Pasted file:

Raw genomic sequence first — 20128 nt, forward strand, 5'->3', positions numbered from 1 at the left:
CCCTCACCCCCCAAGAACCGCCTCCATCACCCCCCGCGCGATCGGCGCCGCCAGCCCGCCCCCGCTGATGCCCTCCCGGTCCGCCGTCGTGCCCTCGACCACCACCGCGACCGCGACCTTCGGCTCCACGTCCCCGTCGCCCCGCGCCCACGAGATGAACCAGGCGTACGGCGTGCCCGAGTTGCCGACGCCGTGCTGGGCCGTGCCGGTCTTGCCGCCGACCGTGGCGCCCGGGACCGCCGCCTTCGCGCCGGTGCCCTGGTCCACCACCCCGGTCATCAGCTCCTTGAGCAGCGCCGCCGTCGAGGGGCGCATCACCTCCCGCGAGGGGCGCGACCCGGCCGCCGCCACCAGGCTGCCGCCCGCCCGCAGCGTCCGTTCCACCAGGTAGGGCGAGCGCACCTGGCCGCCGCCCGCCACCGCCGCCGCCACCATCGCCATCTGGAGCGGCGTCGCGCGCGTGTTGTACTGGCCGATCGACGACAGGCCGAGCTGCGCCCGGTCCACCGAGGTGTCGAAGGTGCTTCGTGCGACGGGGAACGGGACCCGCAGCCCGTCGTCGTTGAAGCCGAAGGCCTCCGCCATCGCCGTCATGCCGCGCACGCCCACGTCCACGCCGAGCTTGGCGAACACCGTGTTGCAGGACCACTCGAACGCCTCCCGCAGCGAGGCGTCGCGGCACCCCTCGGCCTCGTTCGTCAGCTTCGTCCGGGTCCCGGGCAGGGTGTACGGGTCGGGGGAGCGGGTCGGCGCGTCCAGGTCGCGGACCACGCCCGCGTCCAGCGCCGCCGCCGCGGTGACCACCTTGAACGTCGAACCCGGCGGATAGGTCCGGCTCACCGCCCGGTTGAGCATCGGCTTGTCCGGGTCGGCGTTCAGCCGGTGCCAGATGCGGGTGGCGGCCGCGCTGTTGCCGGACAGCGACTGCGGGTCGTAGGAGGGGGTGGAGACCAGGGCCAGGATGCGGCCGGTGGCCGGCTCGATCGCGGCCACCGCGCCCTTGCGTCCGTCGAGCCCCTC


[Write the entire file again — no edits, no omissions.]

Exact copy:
Raw genomic sequence first — 20128 nt, forward strand, 5'->3', positions numbered from 1 at the left:
CCCTCACCCCCCAAGAACCGCCTCCATCACCCCCCGCGCGATCGGCGCCGCCAGCCCGCCCCCGCTGATGCCCTCCCGGTCCGCCGTCGTGCCCTCGACCACCACCGCGACCGCGACCTTCGGCTCCACGTCCCCGTCGCCCCGCGCCCACGAGATGAACCAGGCGTACGGCGTGCCCGAGTTGCCGACGCCGTGCTGGGCCGTGCCGGTCTTGCCGCCGACCGTGGCGCCCGGGACCGCCGCCTTCGCGCCGGTGCCCTGGTCCACCACCCCGGTCATCAGCTCCTTGAGCAGCGCCGCCGTCGAGGGGCGCATCACCTCCCGCGAGGGGCGCGACCCGGCCGCCGCCACCAGGCTGCCGCCCGCCCGCAGCGTCCGTTCCACCAGGTAGGGCGAGCGCACCTGGCCGCCGCCCGCCACCGCCGCCGCCACCATCGCCATCTGGAGCGGCGTCGCGCGCGTGTTGTACTGGCCGATCGACGACAGGCCGAGCTGCGCCCGGTCCACCGAGGTGTCGAAGGTGCTTCGTGCGACGGGGAACGGGACCCGCAGCCCGTCGTCGTTGAAGCCGAAGGCCTCCGCCATCGCCGTCATGCCGCGCACGCCCACGTCCACGCCGAGCTTGGCGAACACCGTGTTGCAGGACCACTCGAACGCCTCCCGCAGCGAGGCGTCGCGGCACCCCTCGGCCTCGTTCGTCAGCTTCGTCCGGGTCCCGGGCAGGGTGTACGGGTCGGGGGAGCGGGTCGGCGCGTCCAGGTCGCGGACCACGCCCGCGTCCAGCGCCGCCGCCGCGGTGACCACCTTGAACGTCGAACCCGGCGGATAGGTCCGGCTCACCGCCCGGTTGAGCATCGGCTTGTCCGGGTCGGCGTTCAGCCGGTGCCAGATGCGGGTGGCGGCCGCGCTGTTGCCGGACAGCGACTGCGGGTCGTAGGAGGGGGTGGAGACCAGGGCCAGGATGCGGCCGGTGGCCGGCTCGATCGCGGCCACCGCGCCCTTGCGTCCGTCGAGCCCCTC